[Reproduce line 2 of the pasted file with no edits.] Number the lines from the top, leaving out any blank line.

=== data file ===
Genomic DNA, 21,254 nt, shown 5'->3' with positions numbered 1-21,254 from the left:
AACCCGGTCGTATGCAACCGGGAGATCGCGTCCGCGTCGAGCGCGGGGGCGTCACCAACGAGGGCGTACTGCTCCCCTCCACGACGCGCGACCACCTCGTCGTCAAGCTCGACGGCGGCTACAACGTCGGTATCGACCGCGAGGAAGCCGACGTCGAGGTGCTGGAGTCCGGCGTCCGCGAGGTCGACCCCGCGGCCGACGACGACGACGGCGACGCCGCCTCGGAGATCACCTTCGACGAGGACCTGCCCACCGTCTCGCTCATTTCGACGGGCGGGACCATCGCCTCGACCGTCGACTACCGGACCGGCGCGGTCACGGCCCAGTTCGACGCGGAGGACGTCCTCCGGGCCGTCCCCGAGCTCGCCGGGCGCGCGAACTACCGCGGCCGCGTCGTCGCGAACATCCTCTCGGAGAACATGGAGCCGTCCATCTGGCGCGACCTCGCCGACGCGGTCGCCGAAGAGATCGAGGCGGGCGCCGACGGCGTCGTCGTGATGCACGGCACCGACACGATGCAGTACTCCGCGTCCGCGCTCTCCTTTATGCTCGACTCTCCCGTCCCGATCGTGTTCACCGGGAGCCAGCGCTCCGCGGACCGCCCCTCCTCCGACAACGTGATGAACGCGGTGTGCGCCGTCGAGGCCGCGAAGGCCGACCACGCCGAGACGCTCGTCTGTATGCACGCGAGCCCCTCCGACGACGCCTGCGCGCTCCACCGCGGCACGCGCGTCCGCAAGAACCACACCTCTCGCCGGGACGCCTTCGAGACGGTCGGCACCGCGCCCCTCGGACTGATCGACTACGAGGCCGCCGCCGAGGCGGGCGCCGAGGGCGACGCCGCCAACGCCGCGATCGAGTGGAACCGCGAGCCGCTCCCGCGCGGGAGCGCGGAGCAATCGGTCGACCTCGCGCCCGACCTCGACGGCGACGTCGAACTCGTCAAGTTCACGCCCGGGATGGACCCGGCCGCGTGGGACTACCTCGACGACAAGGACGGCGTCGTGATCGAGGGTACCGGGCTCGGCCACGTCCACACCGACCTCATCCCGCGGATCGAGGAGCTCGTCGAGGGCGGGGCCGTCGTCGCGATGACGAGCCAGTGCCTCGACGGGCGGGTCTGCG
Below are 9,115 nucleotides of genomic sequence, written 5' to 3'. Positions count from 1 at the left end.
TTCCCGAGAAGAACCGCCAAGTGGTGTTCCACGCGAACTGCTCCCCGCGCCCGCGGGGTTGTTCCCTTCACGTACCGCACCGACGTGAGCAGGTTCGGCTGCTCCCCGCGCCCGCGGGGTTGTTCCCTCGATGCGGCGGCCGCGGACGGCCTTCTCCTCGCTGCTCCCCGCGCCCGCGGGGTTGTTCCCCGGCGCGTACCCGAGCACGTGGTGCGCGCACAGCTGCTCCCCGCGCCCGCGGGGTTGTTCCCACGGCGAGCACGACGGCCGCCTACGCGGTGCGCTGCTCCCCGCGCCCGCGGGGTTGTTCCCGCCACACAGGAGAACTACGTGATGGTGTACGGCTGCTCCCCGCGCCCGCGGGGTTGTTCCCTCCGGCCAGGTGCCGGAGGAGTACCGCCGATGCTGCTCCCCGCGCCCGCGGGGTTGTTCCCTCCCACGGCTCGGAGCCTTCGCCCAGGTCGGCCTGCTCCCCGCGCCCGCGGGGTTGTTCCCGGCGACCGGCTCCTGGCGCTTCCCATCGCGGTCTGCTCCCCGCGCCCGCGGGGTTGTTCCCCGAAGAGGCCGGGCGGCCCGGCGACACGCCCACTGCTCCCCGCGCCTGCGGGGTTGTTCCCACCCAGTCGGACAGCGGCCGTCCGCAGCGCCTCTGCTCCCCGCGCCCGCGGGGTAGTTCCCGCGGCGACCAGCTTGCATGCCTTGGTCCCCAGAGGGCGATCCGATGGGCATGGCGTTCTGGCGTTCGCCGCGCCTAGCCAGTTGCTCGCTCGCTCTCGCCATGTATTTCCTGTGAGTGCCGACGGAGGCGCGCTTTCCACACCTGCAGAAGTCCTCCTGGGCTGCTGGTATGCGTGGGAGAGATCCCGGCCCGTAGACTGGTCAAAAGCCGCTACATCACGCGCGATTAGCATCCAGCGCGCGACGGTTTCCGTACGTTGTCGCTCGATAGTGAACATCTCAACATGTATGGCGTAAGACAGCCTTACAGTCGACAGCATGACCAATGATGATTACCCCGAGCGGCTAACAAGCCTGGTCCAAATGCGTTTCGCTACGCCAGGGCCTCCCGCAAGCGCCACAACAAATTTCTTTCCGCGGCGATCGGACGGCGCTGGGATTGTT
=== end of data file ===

AACCCGGTCGTATGCAACCGGGAGATCGCGTCCGCGTCGAGCGCGGGGGCGTCACCAACGAGGGCGTACTGCTCCCCTCCACGACGCGCGACCACCTCGTCGTCAAGCTCGACGGCGGCTACAACGTCGGTATCGACCGCGAGGAAGCCGACGTCGAGGTGCTGGAGTCCGGCGTCCGCGAGGTCGACCCCGCGGCCGACGACGACGACGGCGACGCCGCCTCGGAGATCACCTTCGACGAGGACCTGCCCACCGTCTCGCTCATTTCGACGGGCGGGACCATCGCCTCGACCGTCGACTACCGGACCGGCGCGGTCACGGCCCAGTTCGACGCGGAGGACGTCCTCCGGGCCGTCCCCGAGCTCGCCGGGCGCGCGAACTACCGCGGCCGCGTCGTCGCGAACATCCTCTCGGAGAACATGGAGCCGTCCATCTGGCGCGACCTCGCCGACGCGGTCGCCGAAGAGATCGAGGCGGGCGCCGACGGCGTCGTCGTGATGCACGGCACCGACACGATGCAGTACTCCGCGTCCGCGCTCTCCTTTATGCTCGACTCTCCCGTCCCGATCGTGTTCACCGGGAGCCAGCGCTCCGCGGACCGCCCCTCCTCCGACAACGTGATGAACGCGGTGTGCGCCGTCGAGGCCGCGAAGGCCGACCACGCCGAGACGCTCGTCTGTATGCACGCGAGCCCCTCCGACGACGCCTGCGCGCTCCACCGCGGCACGCGCGTCCGCAAGAACCACACCTCTCGCCGGGACGCCTTCGAGACGGTCGGCACCGCGCCCCTCGGACTGATCGACTACGAGGCCGCCGCCGAGGCGGGCGCCGAGGGCGACGCCGCCAACGCCGCGATCGAGTGGAACCGCGAGCCGCTCCCGCGCGGGAGCGCGGAGCAATCGGTCGACCTCGCGCCCGACCTCGACGGCGACGTCGAACTCGTCAAGTTCACGCCCGGGATGGACCCGGCCGCGTGGGACTACCTCGACGACAAGGACGGCGTCGTGATCGAGGGTACCGGGCTCGGCCACGTCCACACCGACCTCATCCCGCGGATCGAGGAGCTCGTCGAGGGCGGGGCCGTCGTCGCGATGACGAGCCAGTGCCTCGACGGGCGGGTCTGCG